A Canadian writer teaches English and finds out what it's like to be a foreigner.

Monday, April 23, 2007

Colour your palate patriotic

"Teacher! Canada is very clean?"

"Very." (TO? Tar Ponds? Forgetaboutit...)

"Teacher! Canada is very peaceful?"


"Teacher! I want to be a Canadian and eat hamburgers for breakfast!"


This is one Korean boy's vision of Canada: a great northern giant, full of clean air, wildlife, smiling people and... hamburgers on tap.

Is that an entirely flawed picture?

Coming from West to East, the most obvious difference is multiculturalism. We North Americans may be neophytes with regards to... well... civilization... but diversity is a real strength when it comes to cultural currency.

Korea has been here for thousands of years with a firm sense of national identity, tempered through umpteen invasions and subjugation from foreign nations. As a recovering(?) "Hermit Kingdom," the insular tendencies still remain.

When I'm asked about Canadian food I find it a little hard to give the kids original answers. What is fundamentally Canadian food? Everything "traditional" is borrowed from Ma Briton with a frontier bent, and most everything else is a spread of necessity and world cuisine. Korean food is Korean food, straight up; a rich tapestry of soups, rice and side-dishes to last until the end of time. After 150 years of just stuffing whatever was around into our faces, doesn't that just seem like an after-dinner belch in comparison to a cuisine that's been kicking around since majorly BCE?

I tell them about standard fare like fish, lobster, fruit and meat pies, stews, salads and potatoes of all persuasions. "Famous" offerings like Montreal smoked meat sandwiches, donairs, Lumberjack breakfasts and other iconic heaps (a uniquely North American form of presentation). Not to mention a table of diverse ethnic items which came as ingredients and wound up part of the greater stew.

We're free to eat a little of what everyone eats, with the benefit of it being prepared (generally) by those who hail from the food's country of origin. Greek food from a Greek family, Indian from 2nd-generation family secrets, a hodgepodge of flavors and cooks all fitting nicely into a microcosm of that "melting pot" to which we so frequently refer. That bias tends to draw attention to Korean-style Western food, which seems to generally be conceived from a picture, rather than a recipe. To those other expats who've shoveled in a mouthful of baked potato only to find the sour cream was in fact whipped cream— you fully appreciate what I mean.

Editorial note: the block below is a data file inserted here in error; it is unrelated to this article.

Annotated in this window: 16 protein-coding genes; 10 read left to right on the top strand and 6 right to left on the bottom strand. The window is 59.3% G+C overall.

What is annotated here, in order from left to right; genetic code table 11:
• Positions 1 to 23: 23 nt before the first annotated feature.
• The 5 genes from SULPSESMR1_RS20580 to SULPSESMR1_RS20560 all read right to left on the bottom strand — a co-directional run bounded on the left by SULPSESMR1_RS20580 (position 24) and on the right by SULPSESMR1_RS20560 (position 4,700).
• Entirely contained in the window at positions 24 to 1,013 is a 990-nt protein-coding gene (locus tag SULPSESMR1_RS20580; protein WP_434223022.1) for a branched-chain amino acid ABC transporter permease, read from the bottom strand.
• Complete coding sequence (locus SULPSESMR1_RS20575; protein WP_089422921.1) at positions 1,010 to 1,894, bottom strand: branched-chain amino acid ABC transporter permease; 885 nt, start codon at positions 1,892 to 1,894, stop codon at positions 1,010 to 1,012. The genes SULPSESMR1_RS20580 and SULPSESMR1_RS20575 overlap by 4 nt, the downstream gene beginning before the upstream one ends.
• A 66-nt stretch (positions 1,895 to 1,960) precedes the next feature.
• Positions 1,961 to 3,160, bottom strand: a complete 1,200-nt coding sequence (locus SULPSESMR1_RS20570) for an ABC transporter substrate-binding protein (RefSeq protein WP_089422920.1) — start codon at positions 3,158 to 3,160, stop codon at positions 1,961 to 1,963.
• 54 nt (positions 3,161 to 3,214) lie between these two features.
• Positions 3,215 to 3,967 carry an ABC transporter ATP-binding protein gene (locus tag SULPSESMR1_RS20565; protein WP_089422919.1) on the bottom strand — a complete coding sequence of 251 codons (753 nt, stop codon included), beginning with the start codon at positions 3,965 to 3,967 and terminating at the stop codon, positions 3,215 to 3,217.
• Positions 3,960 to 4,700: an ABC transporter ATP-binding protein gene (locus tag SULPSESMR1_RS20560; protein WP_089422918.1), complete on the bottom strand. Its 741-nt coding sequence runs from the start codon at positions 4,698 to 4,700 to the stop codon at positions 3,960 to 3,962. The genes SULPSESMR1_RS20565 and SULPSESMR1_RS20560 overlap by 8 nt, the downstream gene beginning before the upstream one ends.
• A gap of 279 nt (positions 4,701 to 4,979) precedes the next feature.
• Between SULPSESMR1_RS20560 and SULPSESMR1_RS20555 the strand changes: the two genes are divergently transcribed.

That's not to say there aren't foreign restaurants in Korea. Far from it. But the majority of people's diets I'm sure is made up of traditional Korean fare, with some Western injections.

Sometimes kimchi comes off looking like a secondary flag; a symbol of national pride, albeit fermented. Time, patriotism, tight borders and shifty looks come together to spell out "I'm Korean, what else would I eat?"

I hope this isn't coming off judgmental or condescending. It's just a complete shift in perspective for me, coming from a country where we're all immigrants in one way or another, to one with, like, 99% ethnic homogeneity.

It's just a case of "you are what you eat" I suppose.

I'm eager to hear opinions though— those of you at home, if you were me, what food would you miss? To those here, would you (like myself) kill for good cheese?


Pam said...

I'd miss beef stew, potato scallop, toast and marmalade and a nice hot cuppa Earl Grey tea!
...and popcorn.

Anonymous said...

I totally miss stew, and mashed potatoes, greek food, lemon loaf, pumpkin pie, and homemade fish and chips. Awww, yeah.

You're right. There are no good cheeses here. Every cheese on hand is completely wrong. Plus, what's the deal with pizza in korea? It's like they throw everything on there. Corn, squid, sweet potatoes, cookie dough? Lord save me from hodge podge pizza.

Gillian said...

Cheese was huge for me. As were berries and fresh, green vegetables. When I drank milk, I also missed that terribly while living in Africa. Cereal was another big thing.

I haven't eaten meat in nearly 10 years, but I still miss sweet and sour chicken balls and donairs, for sure.

Gillian said...

Oh, and good desserts are also sometimes hard to find when living in countries that are not included in Europe.

And candy!!

Tim said...

I would miss pizza and any dessert that Stephanie makes, especially pie! I know there is Lucy's there, but I know that it couldn't come close.

Aaron said...

Whenever you get back I'm going o take you to a place in Dartmouth called John's Lunch. Best seafood on earth. Real canadian food.

/rach said...

I miss Red River cereal...do they have that outside of Winnipeg? And...tomato juice without sugar in it.